headshot of Ross Farca superimposed over a larger image of a courthouse
Ross Farca was sentenced at the Contra Costa County Courthouse (background)

Ross Farca, Concord man who threatened to kill Jews and built assault rifle, will be released next year

A judge in Contra Costa County handed down a sentence of five years and eight months behind bars Friday to Ross Farca, who in 2019 posted threats to murder Jews and built a military-grade assault rifle in his bedroom.

Based on time already served, Farca has only 15 months remaining in his term, most of which will be spent in state prison, a spokesperson for the district attorney’s office told J.

The 26-year-old Concord resident was subject to “good time credit,” the DA spokesperson, Ted Asregadoo, said, based on a 2016 California law passed by voter referendum called the Public Safety and Rehabilitation Act. It was unclear why Farca, who is currently facing a felony charge for breaking the finger of a corrections officer, was eligible for the credit.

The sentencing determination represented a significant milestone in legal proceedings against Farca, a young man who in online posts showed a keen fascination with military equipment, guns, Nazism and Hitler.

Farca’s arrest nearly three years ago worried members of the East Bay Jewish community acutely, including at Temple Isaiah in nearby Lafayette, which increased its budget for armed security guards by hundreds of thousands of dollars beginning in August 2019. Executive director Debbie Kirsch testified at trial about the impact of Farca’s arrest, saying that his threats terrorized the Jewish community.

Farca was 23 in June 2019 when police arrested him at home after a user on the gaming website Steam reported his posts to the FBI. Coming just weeks after 19-year-old John Earnest killed a Jewish worshipper and injured three others in a mass shooting in Poway, California, the posts referenced converting a semi-automatic weapon into a machine gun and doing what “John Earnest tried to do” but “livestreaming it with Nazi music.”

“I would get a body count of like 30 kikes and then like 5 police officers because I would also decide to fight to the death,” the posts said. Farca used the screen name “Adolf Hitler (((6 MILLION))).”

Police received a search warrant and on June 10, 2019, entered the Concord home where Farca lived with his mother, finding an assault rifle, 13 high-capacity rifle magazines, ammunition and a 36-inch sword.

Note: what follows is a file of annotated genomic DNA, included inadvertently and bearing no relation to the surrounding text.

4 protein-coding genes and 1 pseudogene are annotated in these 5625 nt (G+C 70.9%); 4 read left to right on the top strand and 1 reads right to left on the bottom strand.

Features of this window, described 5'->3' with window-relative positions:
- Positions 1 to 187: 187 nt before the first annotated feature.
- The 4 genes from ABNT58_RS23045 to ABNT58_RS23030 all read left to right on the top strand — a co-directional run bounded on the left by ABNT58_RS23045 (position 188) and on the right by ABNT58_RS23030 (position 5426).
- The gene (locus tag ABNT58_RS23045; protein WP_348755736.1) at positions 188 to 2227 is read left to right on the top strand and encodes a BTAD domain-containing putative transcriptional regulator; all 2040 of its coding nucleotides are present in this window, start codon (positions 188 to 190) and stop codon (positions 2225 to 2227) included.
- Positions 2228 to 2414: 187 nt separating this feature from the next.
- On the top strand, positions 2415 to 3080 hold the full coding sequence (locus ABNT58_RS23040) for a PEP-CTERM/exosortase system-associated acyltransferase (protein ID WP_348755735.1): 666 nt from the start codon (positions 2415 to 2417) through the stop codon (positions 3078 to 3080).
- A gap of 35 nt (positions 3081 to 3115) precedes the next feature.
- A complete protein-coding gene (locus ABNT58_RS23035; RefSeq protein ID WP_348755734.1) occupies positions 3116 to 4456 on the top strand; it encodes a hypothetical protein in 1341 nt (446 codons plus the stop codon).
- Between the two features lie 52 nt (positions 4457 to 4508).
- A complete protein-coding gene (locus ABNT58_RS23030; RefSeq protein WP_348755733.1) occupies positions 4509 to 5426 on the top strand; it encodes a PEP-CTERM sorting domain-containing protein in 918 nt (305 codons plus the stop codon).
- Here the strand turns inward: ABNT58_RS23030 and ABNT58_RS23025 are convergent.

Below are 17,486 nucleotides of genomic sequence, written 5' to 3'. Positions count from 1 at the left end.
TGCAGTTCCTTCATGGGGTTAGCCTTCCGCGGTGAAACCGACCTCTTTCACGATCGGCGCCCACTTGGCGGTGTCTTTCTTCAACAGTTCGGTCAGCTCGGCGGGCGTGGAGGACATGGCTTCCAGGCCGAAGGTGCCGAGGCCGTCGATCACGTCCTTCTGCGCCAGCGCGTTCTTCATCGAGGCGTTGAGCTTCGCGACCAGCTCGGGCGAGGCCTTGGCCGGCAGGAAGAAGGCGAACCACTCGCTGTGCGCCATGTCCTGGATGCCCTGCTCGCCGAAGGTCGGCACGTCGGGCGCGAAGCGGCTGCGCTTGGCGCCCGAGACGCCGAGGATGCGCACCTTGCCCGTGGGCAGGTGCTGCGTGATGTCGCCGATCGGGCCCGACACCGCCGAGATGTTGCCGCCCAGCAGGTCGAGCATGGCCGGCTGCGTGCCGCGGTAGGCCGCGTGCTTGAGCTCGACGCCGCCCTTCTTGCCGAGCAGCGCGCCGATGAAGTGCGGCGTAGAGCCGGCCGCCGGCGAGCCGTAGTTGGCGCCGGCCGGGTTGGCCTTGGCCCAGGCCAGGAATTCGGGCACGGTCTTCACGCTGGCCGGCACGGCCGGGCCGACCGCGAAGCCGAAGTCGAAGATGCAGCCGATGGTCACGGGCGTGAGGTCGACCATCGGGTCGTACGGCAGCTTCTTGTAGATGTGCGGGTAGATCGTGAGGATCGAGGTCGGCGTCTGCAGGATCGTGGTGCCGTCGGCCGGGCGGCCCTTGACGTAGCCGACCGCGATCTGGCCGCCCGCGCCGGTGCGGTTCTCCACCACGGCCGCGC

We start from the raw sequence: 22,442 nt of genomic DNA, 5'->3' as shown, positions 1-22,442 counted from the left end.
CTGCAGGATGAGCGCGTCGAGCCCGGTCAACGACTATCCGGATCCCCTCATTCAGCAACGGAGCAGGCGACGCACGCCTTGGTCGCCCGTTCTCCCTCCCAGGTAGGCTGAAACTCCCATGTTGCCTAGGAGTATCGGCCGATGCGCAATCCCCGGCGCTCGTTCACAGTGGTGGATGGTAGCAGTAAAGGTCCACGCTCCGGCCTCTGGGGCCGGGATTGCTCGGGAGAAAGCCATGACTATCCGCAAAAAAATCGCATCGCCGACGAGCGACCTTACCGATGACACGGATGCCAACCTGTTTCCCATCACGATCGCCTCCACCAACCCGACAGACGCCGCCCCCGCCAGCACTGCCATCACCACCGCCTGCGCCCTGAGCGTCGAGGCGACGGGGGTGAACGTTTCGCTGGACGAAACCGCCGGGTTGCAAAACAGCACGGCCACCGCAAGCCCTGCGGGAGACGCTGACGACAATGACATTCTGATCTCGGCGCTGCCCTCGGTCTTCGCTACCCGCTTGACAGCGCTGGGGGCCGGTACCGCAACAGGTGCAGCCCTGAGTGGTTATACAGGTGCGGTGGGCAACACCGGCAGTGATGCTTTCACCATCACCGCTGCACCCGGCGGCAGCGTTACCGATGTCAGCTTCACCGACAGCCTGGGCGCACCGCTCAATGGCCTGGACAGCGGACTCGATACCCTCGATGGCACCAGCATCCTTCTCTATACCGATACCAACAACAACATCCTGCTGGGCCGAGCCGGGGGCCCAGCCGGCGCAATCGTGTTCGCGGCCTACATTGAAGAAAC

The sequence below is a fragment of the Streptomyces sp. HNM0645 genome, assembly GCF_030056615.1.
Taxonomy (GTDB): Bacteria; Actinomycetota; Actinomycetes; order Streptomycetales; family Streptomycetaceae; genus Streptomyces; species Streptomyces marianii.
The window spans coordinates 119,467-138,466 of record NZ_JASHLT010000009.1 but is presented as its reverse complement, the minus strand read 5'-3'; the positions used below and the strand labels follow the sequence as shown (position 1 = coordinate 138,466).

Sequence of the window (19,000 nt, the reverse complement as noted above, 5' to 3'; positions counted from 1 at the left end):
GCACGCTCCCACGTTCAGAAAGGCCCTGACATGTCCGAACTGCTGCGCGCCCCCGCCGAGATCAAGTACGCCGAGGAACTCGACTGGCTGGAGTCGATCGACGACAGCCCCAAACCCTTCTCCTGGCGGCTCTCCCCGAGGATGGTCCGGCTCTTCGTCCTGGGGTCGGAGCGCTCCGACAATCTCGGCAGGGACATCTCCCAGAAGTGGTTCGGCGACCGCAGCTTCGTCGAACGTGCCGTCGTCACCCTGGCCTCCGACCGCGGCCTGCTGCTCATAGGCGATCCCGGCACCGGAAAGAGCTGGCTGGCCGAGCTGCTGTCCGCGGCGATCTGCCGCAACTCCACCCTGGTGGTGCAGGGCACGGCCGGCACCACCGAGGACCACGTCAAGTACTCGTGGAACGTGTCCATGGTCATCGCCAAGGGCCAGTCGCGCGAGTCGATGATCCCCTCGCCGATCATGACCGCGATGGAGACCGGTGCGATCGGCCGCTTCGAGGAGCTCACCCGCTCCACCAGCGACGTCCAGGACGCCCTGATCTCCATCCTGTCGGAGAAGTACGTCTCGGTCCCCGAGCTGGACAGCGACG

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Farca was arrested and charged with felonies under California’s assault weapons ban. His legal trouble didn’t end there; months later, after posting bail, he was rearrested on a federal felony charge for lying to the U.S. government in a 2017 attempt to join the Army. Later he would be charged with more felonies for threatening a police officer during a probation search, and for attacking the corrections officer.

Asregadoo said proceedings on that latest charge were ongoing, but that even if found guilty, it was unlikely to affect Farca’s prison term.

Farca, who has been receiving psychiatric treatment since he was a teenager, has a troubled history; his interactions with local authorities date back more than a decade. In 2011, police were called to his home to respond to an unspecified incident, according to an arrest report. Farca, then 15, “became immediately violent and fought with the police,” the report says. The following year Farca’s father visited police with concerns about his son. He had been expelled from school “for grabbing a teacher,” his father said, adding that the teen seemed “infatuated with war.”

Farca has behaved erratically in court. He suffers from a number of mental health disorders, his lawyers have said, including obsessive-compulsive disorder, autism and misophonia, a heightened sensitivity to sound that has made prison life extremely difficult for him.

A 12-person jury deliberated for about a day last December before handing down five guilty verdicts: two felonies related to the gun, which police said they found hidden under bed sheets, and two felonies for threatening a Concord detective. The fifth charge was a misdemeanor for violating the civil rights of Jews.

Seth Brysk, regional director for the Anti-Defamation League based in San Francisco, addressed the sentencing in a statement to J., expressing gratitude to district attorney Diana Becton and prosecutors for working “tenaciously” on the case and winning a conviction.

“The case riveted the Jewish community since [Farca’s] arrest in June 2019 after posting online threats to mass-murder Jews and responding law enforcement officers,” Brysk wrote. “Throughout the course of the state trial and a related federal criminal case, Farca showed no remorse for both his deep-seeded extreme antisemitism and criminal actions. His behavior throughout amply demonstrated that he remains a serious threat to public safety.

“With rising antisemitism and threats to the safety of Jews, this case highlights why law enforcement must be on high alert to the dangers that Farca and others like him pose,” Brysk added.

Gabe Stutman
Gabe Stutman

Gabe Stutman is the news editor of J. Follow him on Twitter @jnewsgabe.